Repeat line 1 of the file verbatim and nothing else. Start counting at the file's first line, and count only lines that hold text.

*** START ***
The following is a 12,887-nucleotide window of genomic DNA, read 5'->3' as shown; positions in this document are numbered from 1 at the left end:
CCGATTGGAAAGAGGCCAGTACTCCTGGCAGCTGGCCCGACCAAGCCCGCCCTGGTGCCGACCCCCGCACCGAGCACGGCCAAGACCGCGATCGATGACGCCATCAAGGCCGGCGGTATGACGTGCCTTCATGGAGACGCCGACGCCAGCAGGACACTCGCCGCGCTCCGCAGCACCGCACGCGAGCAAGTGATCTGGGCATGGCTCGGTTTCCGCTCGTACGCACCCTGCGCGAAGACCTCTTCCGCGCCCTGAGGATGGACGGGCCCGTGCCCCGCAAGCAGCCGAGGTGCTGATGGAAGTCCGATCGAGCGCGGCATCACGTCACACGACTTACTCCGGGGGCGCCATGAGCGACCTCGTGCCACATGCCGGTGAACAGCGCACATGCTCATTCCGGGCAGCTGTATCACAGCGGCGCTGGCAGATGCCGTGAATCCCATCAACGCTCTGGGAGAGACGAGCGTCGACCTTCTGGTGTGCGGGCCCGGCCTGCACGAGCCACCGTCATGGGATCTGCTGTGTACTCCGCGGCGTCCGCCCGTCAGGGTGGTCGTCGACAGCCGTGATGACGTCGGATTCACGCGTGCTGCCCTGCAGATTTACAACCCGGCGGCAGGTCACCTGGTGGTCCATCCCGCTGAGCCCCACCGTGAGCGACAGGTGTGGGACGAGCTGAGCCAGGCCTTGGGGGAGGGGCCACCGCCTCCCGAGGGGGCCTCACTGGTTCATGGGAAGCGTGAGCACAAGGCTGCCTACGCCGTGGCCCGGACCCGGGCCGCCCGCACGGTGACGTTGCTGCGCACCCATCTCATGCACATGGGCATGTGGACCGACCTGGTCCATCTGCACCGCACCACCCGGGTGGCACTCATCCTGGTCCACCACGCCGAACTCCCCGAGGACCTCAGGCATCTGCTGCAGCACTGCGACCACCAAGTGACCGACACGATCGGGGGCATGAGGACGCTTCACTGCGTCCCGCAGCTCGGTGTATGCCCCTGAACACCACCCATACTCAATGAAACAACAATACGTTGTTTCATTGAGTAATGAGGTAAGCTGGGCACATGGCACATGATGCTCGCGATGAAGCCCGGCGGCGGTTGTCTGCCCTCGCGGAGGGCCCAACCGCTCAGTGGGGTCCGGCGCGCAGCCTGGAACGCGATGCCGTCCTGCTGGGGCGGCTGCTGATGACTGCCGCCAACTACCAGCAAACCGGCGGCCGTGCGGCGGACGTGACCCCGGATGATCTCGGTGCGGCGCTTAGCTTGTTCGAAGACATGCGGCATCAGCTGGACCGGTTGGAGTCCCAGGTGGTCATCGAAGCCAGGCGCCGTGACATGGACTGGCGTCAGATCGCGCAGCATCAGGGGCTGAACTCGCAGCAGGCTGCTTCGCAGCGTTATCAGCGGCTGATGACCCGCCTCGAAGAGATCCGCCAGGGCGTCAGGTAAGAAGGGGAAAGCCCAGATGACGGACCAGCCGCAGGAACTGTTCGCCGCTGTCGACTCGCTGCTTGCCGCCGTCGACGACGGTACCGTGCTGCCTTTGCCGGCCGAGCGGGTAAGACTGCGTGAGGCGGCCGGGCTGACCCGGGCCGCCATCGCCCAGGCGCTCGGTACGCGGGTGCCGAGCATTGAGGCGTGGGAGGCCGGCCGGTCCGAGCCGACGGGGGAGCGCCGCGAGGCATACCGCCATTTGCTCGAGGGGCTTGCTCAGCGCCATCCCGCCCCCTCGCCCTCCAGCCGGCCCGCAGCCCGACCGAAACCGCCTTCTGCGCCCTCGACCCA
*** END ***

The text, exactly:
The following is a 12,887-nucleotide window of genomic DNA, read 5'->3' as shown; positions in this document are numbered from 1 at the left end: